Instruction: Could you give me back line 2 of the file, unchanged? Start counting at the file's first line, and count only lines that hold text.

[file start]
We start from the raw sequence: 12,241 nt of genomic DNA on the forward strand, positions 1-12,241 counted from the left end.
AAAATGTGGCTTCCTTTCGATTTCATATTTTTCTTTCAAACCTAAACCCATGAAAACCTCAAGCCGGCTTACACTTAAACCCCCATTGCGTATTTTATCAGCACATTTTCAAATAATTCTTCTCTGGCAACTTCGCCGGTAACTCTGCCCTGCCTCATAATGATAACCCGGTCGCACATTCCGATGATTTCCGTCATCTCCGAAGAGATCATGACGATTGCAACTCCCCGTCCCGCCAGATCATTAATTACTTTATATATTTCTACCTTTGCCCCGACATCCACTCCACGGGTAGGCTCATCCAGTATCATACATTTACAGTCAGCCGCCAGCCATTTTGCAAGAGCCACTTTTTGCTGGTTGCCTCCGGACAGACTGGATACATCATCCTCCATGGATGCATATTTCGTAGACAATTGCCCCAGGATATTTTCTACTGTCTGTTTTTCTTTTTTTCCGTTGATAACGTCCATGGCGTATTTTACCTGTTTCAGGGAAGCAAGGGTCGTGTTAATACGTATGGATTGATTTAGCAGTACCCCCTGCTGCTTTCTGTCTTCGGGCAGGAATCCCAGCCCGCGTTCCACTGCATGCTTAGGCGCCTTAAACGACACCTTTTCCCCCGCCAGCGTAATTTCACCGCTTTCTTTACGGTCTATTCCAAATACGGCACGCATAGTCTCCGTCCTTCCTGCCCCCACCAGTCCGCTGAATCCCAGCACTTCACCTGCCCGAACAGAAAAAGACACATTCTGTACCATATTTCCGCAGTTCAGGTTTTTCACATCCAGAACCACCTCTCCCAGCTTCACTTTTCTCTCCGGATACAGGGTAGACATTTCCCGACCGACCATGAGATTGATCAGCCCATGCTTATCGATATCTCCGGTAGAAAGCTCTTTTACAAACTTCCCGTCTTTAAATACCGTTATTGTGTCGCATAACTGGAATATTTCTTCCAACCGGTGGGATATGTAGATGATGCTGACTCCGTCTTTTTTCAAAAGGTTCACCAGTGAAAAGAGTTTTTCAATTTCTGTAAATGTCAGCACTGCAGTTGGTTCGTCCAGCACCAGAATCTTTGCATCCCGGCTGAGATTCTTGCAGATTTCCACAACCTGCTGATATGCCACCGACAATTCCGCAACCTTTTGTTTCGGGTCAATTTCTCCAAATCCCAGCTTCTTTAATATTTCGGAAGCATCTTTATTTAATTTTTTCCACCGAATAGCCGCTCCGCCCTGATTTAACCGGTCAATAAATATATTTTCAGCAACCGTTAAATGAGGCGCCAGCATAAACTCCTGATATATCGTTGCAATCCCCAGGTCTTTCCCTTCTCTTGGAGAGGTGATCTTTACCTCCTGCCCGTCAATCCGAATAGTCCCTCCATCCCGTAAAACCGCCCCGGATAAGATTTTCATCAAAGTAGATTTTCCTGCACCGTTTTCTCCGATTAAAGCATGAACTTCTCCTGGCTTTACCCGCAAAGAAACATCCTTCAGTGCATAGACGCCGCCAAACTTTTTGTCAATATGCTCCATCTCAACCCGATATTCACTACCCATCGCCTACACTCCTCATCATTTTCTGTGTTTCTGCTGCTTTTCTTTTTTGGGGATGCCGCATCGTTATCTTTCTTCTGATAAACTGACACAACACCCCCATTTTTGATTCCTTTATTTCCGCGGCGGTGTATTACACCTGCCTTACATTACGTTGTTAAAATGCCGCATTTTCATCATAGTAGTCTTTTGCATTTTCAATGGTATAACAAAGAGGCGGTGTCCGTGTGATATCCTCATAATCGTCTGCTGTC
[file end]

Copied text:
AAAATGTGGCTTCCTTTCGATTTCATATTTTTCTTTCAAACCTAAACCCATGAAAACCTCAAGCCGGCTTACACTTAAACCCCCATTGCGTATTTTATCAGCACATTTTCAAATAATTCTTCTCTGGCAACTTCGCCGGTAACTCTGCCCTGCCTCATAATGATAACCCGGTCGCACATTCCGATGATTTCCGTCATCTCCGAAGAGATCATGACGATTGCAACTCCCCGTCCCGCCAGATCATTAATTACTTTATATATTTCTACCTTTGCCCCGACATCCACTCCACGGGTAGGCTCATCCAGTATCATACATTTACAGTCAGCCGCCAGCCATTTTGCAAGAGCCACTTTTTGCTGGTTGCCTCCGGACAGACTGGATACATCATCCTCCATGGATGCATATTTCGTAGACAATTGCCCCAGGATATTTTCTACTGTCTGTTTTTCTTTTTTTCCGTTGATAACGTCCATGGCGTATTTTACCTGTTTCAGGGAAGCAAGGGTCGTGTTAATACGTATGGATTGATTTAGCAGTACCCCCTGCTGCTTTCTGTCTTCGGGCAGGAATCCCAGCCCGCGTTCCACTGCATGCTTAGGCGCCTTAAACGACACCTTTTCCCCCGCCAGCGTAATTTCACCGCTTTCTTTACGGTCTATTCCAAATACGGCACGCATAGTCTCCGTCCTTCCTGCCCCCACCAGTCCGCTGAATCCCAGCACTTCACCTGCCCGAACAGAAAAAGACACATTCTGTACCATATTTCCGCAGTTCAGGTTTTTCACATCCAGAACCACCTCTCCCAGCTTCACTTTTCTCTCCGGATACAGGGTAGACATTTCCCGACCGACCATGAGATTGATCAGCCCATGCTTATCGATATCTCCGGTAGAAAGCTCTTTTACAAACTTCCCGTCTTTAAATACCGTTATTGTGTCGCATAACTGGAATATTTCTTCCAACCGGTGGGATATGTAGATGATGCTGACTCCGTCTTTTTTCAAAAGGTTCACCAGTGAAAAGAGTTTTTCAATTTCTGTAAATGTCAGCACTGCAGTTGGTTCGTCCAGCACCAGAATCTTTGCATCCCGGCTGAGATTCTTGCAGATTTCCACAACCTGCTGATATGCCACCGACAATTCCGCAACCTTTTGTTTCGGGTCAATTTCTCCAAATCCCAGCTTCTTTAATATTTCGGAAGCATCTTTATTTAATTTTTTCCACCGAATAGCCGCTCCGCCCTGATTTAACCGGTCAATAAATATATTTTCAGCAACCGTTAAATGAGGCGCCAGCATAAACTCCTGATATATCGTTGCAATCCCCAGGTCTTTCCCTTCTCTTGGAGAGGTGATCTTTACCTCCTGCCCGTCAATCCGAATAGTCCCTCCATCCCGTAAAACCGCCCCGGATAAGATTTTCATCAAAGTAGATTTTCCTGCACCGTTTTCTCCGATTAAAGCATGAACTTCTCCTGGCTTTACCCGCAAAGAAACATCCTTCAGTGCATAGACGCCGCCAAACTTTTTGTCAATATGCTCCATCTCAACCCGATATTCACTACCCATCGCCTACACTCCTCATCATTTTCTGTGTTTCTGCTGCTTTTCTTTTTTGGGGATGCCGCATCGTTATCTTTCTTCTGATAAACTGACACAACACCCCCATTTTTGATTCCTTTATTTCCGCGGCGGTGTATTACACCTGCCTTACATTACGTTGTTAAAATGCCGCATTTTCATCATAGTAGTCTTTTGCATTTTCAATGGTATAACAAAGAGGCGGTGTCCGTGTGATATCCTCATAATCGTCTGCTGTC